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Friday, 18 November 2016 06:14

Privacy czar 'concerned' about telco data leaks. Quelle surprise!

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It is gratifying in the extreme to know that the Australian information and privacy commissioner Timothy Pilgrim is "concerned" about "allegations" that the personal information of customers of Australian telcos is being offered for sale.

Pilgrim was reacting to a story, a rather naive one, in the Fairfax press on Thursday about details of Australian customers of Vodafone, Telstra and Optus being on sale.

Lest one forgets, Pilgrim also said his office was making further inquiries to determine what further action he could take.

Really? This bureaucrat sitting comfortably a good 12 hours away from Mumbai thinks he can do anything about Indians there obtaining data from call centres — to whom, incidentally, the likes of Telstra, Optus and Vodafone have outsourced work to get it done on the cheap — and selling them to the highest bidder?

In which world does this worthy exist?

It tells us a lot about the so-called ombudsmen appointed by the government, underlining the fact that they are all paid from the taxpayers' purse in order to make the brain-dead among us feel that we have a champion on our side fighting for our rights.

The outsourcing of so-called back office processes to Indian companies began in earnest in the mid- to late-1990s and ever since that time there has been a steady stream of stories about data leaks. Here goes for starters: 1, 2, 3, 4. Mind you, these are all from Fairfax's own archives! A few more Web searches and the list will become unmanageable.

Thursday's story also exposed the naivety of the Fairfax investigative reporters Nick McKenzie and Richard Baker who should have known better; if anything was indicative of their naivety, it was this giveaway sentence: "It also raises fresh concerns about risks faced in using offshore call centres, where it may be more difficult to ensure data security."

Concerns? This has been going for decades, chaps, and now you say it will raise concerns? Nobody is bothered, least of all the telcos mentioned, not as long as they get their work done at the cheapest rate possible.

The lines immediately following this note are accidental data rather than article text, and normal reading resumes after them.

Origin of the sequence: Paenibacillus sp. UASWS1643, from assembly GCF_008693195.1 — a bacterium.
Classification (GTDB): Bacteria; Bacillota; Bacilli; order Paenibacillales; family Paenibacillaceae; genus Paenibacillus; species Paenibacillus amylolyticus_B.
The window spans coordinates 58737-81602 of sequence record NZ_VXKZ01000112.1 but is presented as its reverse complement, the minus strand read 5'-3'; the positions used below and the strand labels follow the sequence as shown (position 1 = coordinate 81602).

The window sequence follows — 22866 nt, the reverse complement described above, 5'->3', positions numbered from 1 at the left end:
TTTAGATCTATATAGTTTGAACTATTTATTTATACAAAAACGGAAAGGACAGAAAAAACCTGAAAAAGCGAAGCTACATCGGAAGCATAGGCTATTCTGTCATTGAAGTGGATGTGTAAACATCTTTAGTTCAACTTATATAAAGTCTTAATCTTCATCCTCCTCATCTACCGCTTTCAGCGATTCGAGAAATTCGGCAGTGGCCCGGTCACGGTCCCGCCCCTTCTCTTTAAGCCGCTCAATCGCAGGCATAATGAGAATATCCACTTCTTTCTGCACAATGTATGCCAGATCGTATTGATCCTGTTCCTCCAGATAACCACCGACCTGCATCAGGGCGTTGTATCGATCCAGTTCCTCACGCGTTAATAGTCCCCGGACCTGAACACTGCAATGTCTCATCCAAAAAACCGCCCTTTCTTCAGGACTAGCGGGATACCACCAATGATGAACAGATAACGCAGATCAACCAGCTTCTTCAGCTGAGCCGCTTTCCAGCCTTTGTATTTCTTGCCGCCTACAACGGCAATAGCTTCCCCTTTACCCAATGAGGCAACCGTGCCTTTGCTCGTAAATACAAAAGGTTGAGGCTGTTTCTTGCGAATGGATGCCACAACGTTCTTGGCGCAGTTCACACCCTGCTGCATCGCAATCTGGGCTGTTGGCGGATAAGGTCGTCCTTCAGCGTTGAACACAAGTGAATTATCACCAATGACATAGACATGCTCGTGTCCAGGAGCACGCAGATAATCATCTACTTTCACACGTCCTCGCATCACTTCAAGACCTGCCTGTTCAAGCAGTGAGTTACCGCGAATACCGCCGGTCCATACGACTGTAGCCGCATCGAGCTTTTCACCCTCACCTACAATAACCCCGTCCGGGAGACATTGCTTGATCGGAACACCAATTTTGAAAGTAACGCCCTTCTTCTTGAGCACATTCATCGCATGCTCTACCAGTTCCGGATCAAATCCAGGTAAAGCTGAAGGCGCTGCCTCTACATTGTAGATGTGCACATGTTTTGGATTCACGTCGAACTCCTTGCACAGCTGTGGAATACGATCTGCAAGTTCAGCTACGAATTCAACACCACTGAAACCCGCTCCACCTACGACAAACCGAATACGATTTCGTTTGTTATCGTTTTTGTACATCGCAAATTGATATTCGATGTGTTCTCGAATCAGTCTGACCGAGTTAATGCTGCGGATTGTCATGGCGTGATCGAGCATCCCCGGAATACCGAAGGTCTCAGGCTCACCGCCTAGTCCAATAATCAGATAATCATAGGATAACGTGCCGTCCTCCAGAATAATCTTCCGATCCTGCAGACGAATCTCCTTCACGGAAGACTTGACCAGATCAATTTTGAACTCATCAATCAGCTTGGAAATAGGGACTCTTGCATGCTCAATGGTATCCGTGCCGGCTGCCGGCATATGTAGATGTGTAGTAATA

The naivety of both McKenzie and Baker was further underlined by this sentence: "AI Solutions actively markets its services to prospective Australian clients via an Indian businessman who uses the name Imran Khan. It is unclear if this is a false name."

A man on the subcontinent purports to have the name of one of the most famous Pakistani cricketers of the last two decades and people are unsure whether it is a false name? C'mon guys, time to grow up and get a bit of an education in how life goes on in other parts of the world.

A small tip to McKenzie, Baker and Pilgrim: in India, corruption is a way of life. And that quote, gentle reader, comes from one of the better-known Indians, the late Indira Gandhi, who was prime minister of the country for a fair, few years.

If one seriously investigates data leaks in Indian call centres — and all the "Imran Khans" involved — it would take a dedicated team of 20 a year and more to write all the stories that are available. Take it from me, I know; I've lived and worked as a journalist in India.

So spare us the BS, gentlemen. Big companies are saving money, customers' details are being traded, and bureaucrats are "concerned".

In other words, the sky is blue, the grass is green, God's in his heaven and all right's with the world. But please, spare us the hypocrisy.


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Sam Varghese

Sam Varghese has been writing for iTWire since 2006, a year after the site came into existence. For nearly a decade thereafter, he wrote mostly about free and open source software, based on his own use of this genre of software. Since May 2016, he has been writing across many areas of technology. He has been a journalist for nearly 40 years in India (Indian Express and Deccan Herald), the UAE (Khaleej Times) and Australia (Daily Commercial News (now defunct) and The Age). His personal blog is titled Irregular Expression.

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